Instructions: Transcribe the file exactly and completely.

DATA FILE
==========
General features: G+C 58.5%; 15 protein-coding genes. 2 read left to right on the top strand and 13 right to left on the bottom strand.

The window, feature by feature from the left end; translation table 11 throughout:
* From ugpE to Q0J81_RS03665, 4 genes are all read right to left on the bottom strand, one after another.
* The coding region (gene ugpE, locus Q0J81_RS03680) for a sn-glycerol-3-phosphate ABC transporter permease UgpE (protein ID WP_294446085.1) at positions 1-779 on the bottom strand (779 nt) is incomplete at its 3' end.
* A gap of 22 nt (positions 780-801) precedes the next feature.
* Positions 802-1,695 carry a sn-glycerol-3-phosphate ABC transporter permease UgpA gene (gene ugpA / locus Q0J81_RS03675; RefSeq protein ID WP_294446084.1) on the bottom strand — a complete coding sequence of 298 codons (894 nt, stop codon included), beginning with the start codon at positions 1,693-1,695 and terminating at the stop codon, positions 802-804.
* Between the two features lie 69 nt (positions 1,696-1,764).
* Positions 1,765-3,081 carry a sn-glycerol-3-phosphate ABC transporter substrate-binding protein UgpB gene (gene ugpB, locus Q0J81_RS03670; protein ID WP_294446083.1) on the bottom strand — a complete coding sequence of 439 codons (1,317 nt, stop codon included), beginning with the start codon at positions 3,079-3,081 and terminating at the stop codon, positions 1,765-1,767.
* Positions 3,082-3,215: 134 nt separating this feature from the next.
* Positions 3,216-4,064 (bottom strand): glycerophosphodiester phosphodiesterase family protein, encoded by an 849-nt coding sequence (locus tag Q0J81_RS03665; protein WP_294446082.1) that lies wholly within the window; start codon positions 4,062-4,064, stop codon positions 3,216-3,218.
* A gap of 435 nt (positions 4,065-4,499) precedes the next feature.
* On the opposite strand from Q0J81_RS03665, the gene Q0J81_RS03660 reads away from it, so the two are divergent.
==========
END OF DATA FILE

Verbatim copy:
General features: G+C 58.5%; 15 protein-coding genes. 2 read left to right on the top strand and 13 right to left on the bottom strand.

The window, feature by feature from the left end; translation table 11 throughout:
* From ugpE to Q0J81_RS03665, 4 genes are all read right to left on the bottom strand, one after another.
* The coding region (gene ugpE, locus Q0J81_RS03680) for a sn-glycerol-3-phosphate ABC transporter permease UgpE (protein ID WP_294446085.1) at positions 1-779 on the bottom strand (779 nt) is incomplete at its 3' end.
* A gap of 22 nt (positions 780-801) precedes the next feature.
* Positions 802-1,695 carry a sn-glycerol-3-phosphate ABC transporter permease UgpA gene (gene ugpA / locus Q0J81_RS03675; RefSeq protein ID WP_294446084.1) on the bottom strand — a complete coding sequence of 298 codons (894 nt, stop codon included), beginning with the start codon at positions 1,693-1,695 and terminating at the stop codon, positions 802-804.
* Between the two features lie 69 nt (positions 1,696-1,764).
* Positions 1,765-3,081 carry a sn-glycerol-3-phosphate ABC transporter substrate-binding protein UgpB gene (gene ugpB, locus Q0J81_RS03670; protein ID WP_294446083.1) on the bottom strand — a complete coding sequence of 439 codons (1,317 nt, stop codon included), beginning with the start codon at positions 3,079-3,081 and terminating at the stop codon, positions 1,765-1,767.
* Positions 3,082-3,215: 134 nt separating this feature from the next.
* Positions 3,216-4,064 (bottom strand): glycerophosphodiester phosphodiesterase family protein, encoded by an 849-nt coding sequence (locus tag Q0J81_RS03665; protein WP_294446082.1) that lies wholly within the window; start codon positions 4,062-4,064, stop codon positions 3,216-3,218.
* A gap of 435 nt (positions 4,065-4,499) precedes the next feature.
* On the opposite strand from Q0J81_RS03665, the gene Q0J81_RS03660 reads away from it, so the two are divergent.